FIG. 7 is a sectional side view of a portion of the double seal exit opening of the trap of the present invention joined to the lip of a beaded metallic downstream member; and
FIG. 8 is an alternate downstream member configuration in conjunction with the trap of the present invention.
FIG. 1 illustrates a typical environment in which the present invention will be employed. The trap of the present invention 10 is shown connected to tail pipe 11 which carries liquid refuse material from container 12, which may be a sink or the like. Trap 10 attaches to tail pipe 11 through a compression ring (not shown) and pressure applying fastening means 13. Downstream member 14 connects to the outlet opening of the trap 10 by means of fastening means 15 and conducts the refuse liquid into a drain pipe leading to, for example, a sewer. Dotted lines 16 depict a level of standing liquid which is established in the trap when liquid is not being conducted therethrough to prevent moxious fumes and odors from backing up from the sewer through sink 12.
FIG. 2 is a partially sectioned side view of the trap 10 of the present invention and downstream member 14. Trap inlet opening 17 is shown larger in diameter than the remainder of the trap by about two wall thicknesses to accommodate the insertion of the tail pipe into the inlet. Threads 19 co-act with a threaded fastening means (not shown) which acts upon a standard annular compression fitting (not shown) against annular surface 18. Outlet opening 20 comprises outer annular rim 21 which comprises threaded outer surface 22 and inner bearing surface 23. Inner annular rim 24 comprises outer surface 25 which joins the inner surface 23 of the outer rim 22 in a generally female V-shaped cross-section. The specific cross-section preferred for these bearing surfaces is shown in FIG. 3 and described hereinbelow. The inner surface 26 of the inner rim 24 is a continuation of the inside surface of the trap tube, which is a circular cross-sectional configuration, and which flares slightly from a point generally adjacent the double seal configuration to a slightly greater diameter at the double seal opening. This will be further amplified in the description of FIG. 3. The inlet opening 27 of the downstream member 14 is configured with annular rim 28 which comprises outer bearing surface 29 and inner bearing surface 30 which join each other in a generally male V-shaped cross-section, the specifics of which are shown in FIG. 6 hereinbelow. Annular rim 28 fits into and co-acts with the generally female V-shaped configuration of the trap outlet opening to form a double seal against leakage. Fastening means 31 has female threads 32 which co-act with male threads 22, and a bearing surface 33 which bears against rim flange 34 to secure the trap to the downstream member.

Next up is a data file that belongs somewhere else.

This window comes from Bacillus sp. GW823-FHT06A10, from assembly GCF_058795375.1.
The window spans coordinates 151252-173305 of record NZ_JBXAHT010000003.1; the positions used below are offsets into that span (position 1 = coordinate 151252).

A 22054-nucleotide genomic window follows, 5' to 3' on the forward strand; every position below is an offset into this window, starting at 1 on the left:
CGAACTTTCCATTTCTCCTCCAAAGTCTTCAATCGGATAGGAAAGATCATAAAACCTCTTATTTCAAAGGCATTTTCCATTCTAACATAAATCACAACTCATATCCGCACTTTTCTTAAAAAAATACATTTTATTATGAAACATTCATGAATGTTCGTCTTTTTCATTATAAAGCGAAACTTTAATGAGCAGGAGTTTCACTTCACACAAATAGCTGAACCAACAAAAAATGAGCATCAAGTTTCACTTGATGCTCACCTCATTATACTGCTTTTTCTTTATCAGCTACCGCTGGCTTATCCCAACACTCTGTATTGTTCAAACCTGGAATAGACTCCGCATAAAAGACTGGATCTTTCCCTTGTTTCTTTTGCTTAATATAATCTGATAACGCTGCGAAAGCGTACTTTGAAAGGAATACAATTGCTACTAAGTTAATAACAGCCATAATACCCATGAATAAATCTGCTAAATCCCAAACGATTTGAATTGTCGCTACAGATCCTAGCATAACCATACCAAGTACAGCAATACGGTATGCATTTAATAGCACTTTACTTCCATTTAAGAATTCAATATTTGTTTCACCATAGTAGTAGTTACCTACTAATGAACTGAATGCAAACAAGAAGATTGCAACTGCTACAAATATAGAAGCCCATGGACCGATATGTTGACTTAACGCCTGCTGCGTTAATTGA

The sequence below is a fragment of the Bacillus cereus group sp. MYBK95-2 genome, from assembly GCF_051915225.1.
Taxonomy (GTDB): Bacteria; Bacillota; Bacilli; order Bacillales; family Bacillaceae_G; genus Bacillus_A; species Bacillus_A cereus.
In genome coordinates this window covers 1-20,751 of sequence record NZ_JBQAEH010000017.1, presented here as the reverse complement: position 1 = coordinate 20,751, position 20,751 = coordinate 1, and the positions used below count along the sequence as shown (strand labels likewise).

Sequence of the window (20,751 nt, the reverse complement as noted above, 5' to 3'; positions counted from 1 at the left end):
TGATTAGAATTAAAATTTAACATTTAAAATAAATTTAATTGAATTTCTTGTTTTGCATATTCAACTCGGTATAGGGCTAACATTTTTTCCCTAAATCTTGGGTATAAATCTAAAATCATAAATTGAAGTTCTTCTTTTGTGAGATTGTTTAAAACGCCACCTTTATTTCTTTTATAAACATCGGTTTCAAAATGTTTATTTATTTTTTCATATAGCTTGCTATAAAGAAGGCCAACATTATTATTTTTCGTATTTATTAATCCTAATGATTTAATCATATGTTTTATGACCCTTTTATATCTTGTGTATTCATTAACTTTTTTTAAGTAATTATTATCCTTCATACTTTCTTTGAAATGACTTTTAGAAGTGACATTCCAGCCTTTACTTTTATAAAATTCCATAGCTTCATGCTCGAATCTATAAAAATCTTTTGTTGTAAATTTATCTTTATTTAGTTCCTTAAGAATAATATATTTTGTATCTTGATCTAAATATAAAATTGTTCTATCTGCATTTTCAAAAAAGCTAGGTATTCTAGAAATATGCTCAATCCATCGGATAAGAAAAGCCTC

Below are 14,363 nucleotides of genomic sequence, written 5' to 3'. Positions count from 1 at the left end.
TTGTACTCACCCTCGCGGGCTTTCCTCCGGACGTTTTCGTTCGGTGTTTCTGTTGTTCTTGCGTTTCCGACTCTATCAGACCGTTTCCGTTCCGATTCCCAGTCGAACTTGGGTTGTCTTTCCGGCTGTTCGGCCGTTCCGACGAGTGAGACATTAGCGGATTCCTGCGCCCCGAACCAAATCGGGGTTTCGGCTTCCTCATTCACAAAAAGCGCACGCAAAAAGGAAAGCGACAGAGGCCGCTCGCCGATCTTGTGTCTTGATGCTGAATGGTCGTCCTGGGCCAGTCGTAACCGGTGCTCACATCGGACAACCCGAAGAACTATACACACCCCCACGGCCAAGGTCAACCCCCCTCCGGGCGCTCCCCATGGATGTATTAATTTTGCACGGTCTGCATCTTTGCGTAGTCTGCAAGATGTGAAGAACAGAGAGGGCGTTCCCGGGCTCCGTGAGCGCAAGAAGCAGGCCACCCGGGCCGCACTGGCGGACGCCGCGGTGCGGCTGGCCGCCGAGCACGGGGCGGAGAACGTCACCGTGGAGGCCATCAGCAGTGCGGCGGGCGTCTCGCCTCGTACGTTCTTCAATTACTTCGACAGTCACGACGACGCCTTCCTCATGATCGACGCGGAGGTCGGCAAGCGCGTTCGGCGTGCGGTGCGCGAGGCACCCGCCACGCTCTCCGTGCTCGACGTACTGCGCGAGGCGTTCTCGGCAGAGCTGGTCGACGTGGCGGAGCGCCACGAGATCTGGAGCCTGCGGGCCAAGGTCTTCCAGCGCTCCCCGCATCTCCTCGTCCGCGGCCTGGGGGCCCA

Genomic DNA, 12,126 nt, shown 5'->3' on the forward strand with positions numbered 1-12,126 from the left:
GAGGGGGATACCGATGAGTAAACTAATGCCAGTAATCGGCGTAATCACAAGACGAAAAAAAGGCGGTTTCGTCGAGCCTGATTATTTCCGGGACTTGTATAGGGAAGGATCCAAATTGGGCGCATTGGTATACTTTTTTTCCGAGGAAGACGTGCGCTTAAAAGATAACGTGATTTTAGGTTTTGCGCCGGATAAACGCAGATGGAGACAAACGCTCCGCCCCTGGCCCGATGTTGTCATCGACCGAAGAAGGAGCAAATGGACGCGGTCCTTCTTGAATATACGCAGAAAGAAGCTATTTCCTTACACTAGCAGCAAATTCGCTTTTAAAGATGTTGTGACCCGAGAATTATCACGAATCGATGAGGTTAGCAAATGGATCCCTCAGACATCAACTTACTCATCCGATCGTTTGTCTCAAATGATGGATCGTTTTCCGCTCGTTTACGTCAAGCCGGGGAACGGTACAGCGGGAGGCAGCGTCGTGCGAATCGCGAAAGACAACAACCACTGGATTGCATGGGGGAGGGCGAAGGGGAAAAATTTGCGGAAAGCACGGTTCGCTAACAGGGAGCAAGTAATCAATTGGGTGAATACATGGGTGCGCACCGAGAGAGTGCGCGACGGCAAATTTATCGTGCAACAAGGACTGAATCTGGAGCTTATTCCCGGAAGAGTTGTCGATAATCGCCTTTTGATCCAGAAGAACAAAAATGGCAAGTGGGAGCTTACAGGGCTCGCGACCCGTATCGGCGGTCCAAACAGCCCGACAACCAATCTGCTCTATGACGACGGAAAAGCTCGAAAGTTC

The enlarged diameter inlet trap opening extends preferably for about two inches to shoulder 68 and is preferably about 1.508 inches in diameter. The inside diameter of the arcuate section of the trap is preferably not constant and will extend from about 1.250 inches in the arcuate section just below shoulder 68, to about 1.350 inches in the arcuate section just below the double seal area, with wall thicknesses increasing from about 0.075 inch at the double seal end to 0.125 inch just below shoulder 68. The reason for the gradual change in inside diameter will be explained below with respect to the preferred method of fabrication of the trap of the present invention. The wall thickness in the enlarged inlet area is preferably about 0.070 inch and annular shoulder 68 is about 0.090 inch in thickness and forms an angle of about 45 degrees. The radius of curvature A of the inside U-bend is preferably about 0.875 inch and the radius of curvature B of the outside of the U-bend is preferably about 2.375 inches. The outer diameter of threaded rim 21 is on the order of 1.870 inches.
FIG. 3 is a detailed enlarged cross-sectional view of the double seal trap outlet opening through 3--3 of FIG. 2 and depicts the preferred configuration thereof. Outer rim inner bearing surface 23 preferably comprises four separate surfaces, 35, 36, 37 and 38. Surfaces 35 and 37 are preferably parallel and at an angle of about 19 degrees to the vertical. Shoulder 38 is horizontal and surface 36 is substantially less than 19 degrees to the vertical. Bearing surface 25 of inner rim 24 preferably comprises six separate surfaces 39, 40, 41, 42, 43 and 44. Surfaces 39 and 44 are preferably parallel and about 15 degrees from the vertical. Shoulders 40 and 42 are preferably horizontal and surfaces 41 and 43 are substantially less than 15 degrees to the vertical. The preferred vertical dimension from point 45 at which the two bearing surfaces meet to the top of bearing surface 35 is about 0.220 inch, and the preferred vertical dimension from point 45 to the top of bearing surface 39 is about 0.190 inch. The following are preferred vertical dimensions for certain of the recited bearing surfaces; surface 36, 0.040 inch; surface 41, 0.040 inch; surface 43; 0.016 inch, surface 37, 0.100 inch; surface 44, 0.084 inch; and surface 39, 0.050 inch. The preferred dimensions of shoulders 47, 40, 42 and 38 are, respectively, 0.020, 0.006, 0.003 and 0.008 inch.
Inner trap wall 26 is shown slightly exaggerated to depict the fact that from the point at which that surface transitions from an arcuate structure to a straight run, the tube diameter is configured to flare outward, or continuously enlarge until it terminates at 47. That transition takes place at about 52, at which point the preferable tube diameter would be about 1.350 inches and flare to form a preferably diameter of about 1.365 inches at 47, the terminal segment of the inner rim of the double seal configuration.